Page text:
What is the most striking difference between your actual job and how you thought the job would be?

I spend as much time working on the business as I do in the business. I do a lot of the things I have always done but now I just play a different part in the process.

Do you think everyone is cut out to be an executive? In your opinion, which specific traits increase the likelihood that a person will be a successful executive and what type of person should avoid aspiring to be an executive? Can you explain what you mean?

No, not everyone is not cut out to be an executive. Everyone is different with different talents, priorities and commitment thresholds. An executive is a role like any other. Seek it if you want. Accept it if you commit to owning the role. Find a better fit, if the demands and skills required don’t match for you and your life priorities. To be a successful executive, you must have a curious mind, relentless pursuit endurance and extreme flexibility.

I have some advice to offer:

  • Take calculated risks
  • Read daily
  • Know your numbers
  • Fake it until you make
  • Work with facts and people equally well. Have a sense of humor about both.

What advice would you give to other women leaders to help their team to thrive?

Read, proofread, listen to podcasts, and don’t email what should be a phone call. Tone and context are so easy to misread in an email, and they can lead to reactive responses rather than progress and action to move forward. This isn’t to say that I think email is all around evil — it’s an incredibly helpful tool that should be used. Just don’t let people avoid conversations. Have and require radical candor. Have patience. Don’t allow people to pass the buck, instead make them own things.

How have you used your success to make the world a better place?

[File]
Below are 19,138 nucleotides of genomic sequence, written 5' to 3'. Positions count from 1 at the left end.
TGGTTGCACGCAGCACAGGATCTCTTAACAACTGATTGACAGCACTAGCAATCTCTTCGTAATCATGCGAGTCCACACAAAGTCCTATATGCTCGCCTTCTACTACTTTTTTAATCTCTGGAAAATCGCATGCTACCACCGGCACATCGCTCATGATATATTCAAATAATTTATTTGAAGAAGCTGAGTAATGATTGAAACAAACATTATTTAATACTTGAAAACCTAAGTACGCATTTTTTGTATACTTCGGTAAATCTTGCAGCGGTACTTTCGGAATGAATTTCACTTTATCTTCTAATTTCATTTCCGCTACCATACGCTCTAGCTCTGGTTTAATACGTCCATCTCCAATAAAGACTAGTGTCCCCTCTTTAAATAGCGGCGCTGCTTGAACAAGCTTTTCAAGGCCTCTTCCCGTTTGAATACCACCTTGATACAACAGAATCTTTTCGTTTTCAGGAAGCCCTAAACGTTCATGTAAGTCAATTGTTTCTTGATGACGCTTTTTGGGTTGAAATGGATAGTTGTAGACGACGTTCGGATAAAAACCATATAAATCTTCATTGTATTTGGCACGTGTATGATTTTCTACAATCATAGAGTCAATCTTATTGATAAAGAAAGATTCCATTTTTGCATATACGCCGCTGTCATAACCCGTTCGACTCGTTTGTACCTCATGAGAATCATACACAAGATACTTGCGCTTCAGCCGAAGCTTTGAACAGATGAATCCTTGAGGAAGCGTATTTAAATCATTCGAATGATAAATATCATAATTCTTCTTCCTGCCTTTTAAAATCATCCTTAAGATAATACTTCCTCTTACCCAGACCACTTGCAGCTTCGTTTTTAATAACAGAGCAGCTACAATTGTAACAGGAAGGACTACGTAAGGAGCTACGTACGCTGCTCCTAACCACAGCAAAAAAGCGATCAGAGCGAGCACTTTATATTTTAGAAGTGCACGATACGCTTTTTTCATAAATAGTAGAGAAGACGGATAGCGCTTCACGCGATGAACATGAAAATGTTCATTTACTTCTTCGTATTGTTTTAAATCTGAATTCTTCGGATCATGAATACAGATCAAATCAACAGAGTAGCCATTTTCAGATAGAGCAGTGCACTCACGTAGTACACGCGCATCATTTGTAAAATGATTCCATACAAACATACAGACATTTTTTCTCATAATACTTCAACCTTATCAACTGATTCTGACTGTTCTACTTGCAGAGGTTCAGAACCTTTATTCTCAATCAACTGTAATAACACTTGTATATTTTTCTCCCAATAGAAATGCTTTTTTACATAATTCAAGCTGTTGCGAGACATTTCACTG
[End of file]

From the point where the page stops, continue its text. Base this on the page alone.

Our mantra is do both well and good. That is one of three core beliefs for our company and our foundation, The Dickey Foundation. We give back to the communities in which we do business. The Foundation has given first responders over 150k in grants this year so far for equipment and safety gear. I constantly find ways to support and grow symbiotically the business and the foundation.

What are your “5 Things I Wish Someone Told Me Before I Started” and why? (Please share a story or example for each.)

1. No one drinks the plain office coffee; they all go to the building lounge for gourmet coffee. I suffered this for years.

2. Go to lunch with different people once a month. It was years before I figured out how important this is.

3. Read news and industry headlines every day, so you are aware and connected and don’t get tunnel vision.

4. Know your numbers. You must have a metric for everything important. You have to know where everything stands at all times and have your team know and the push to improve daily.

5. Own your schedule and ensure you have blocked think time.

You are a person of great influence. If you could inspire a movement that would bring the most amount of good for the greatest number of people, what would that be? You never know what your idea can trigger.

Everyone Reads. I believe the path for anyone to better themselves or the world, starts with reading, literacy, and critical thinking. I would challenge everyone to teach one person to read or read more confidentially.

Can you please give us your favorite “Life Lesson Quote”? Can you share how that was relevant to you in your life?

“Evolve or fail.” You will either embrace needed change and drive it or it will drive right over you. I remind myself each day that if the business isn’t growing it’s receding, and encouraging a culture of growth as the company’s strategy requires being comfortable with change. Seek good change. Complacency, circumstance, and competition lurk just behind success. You have to stay ahead of all three by constantly moving forward and evolving. If we hadn’t been committed to evolving and working on ‘next’ so many times at Dickey’s, as a third generation privately owned company, we would be a nostalgic brand people fondly remember instead of the world’s largest barbecue company.

Thank you for these fantastic insights. We greatly appreciate the time you spent on this.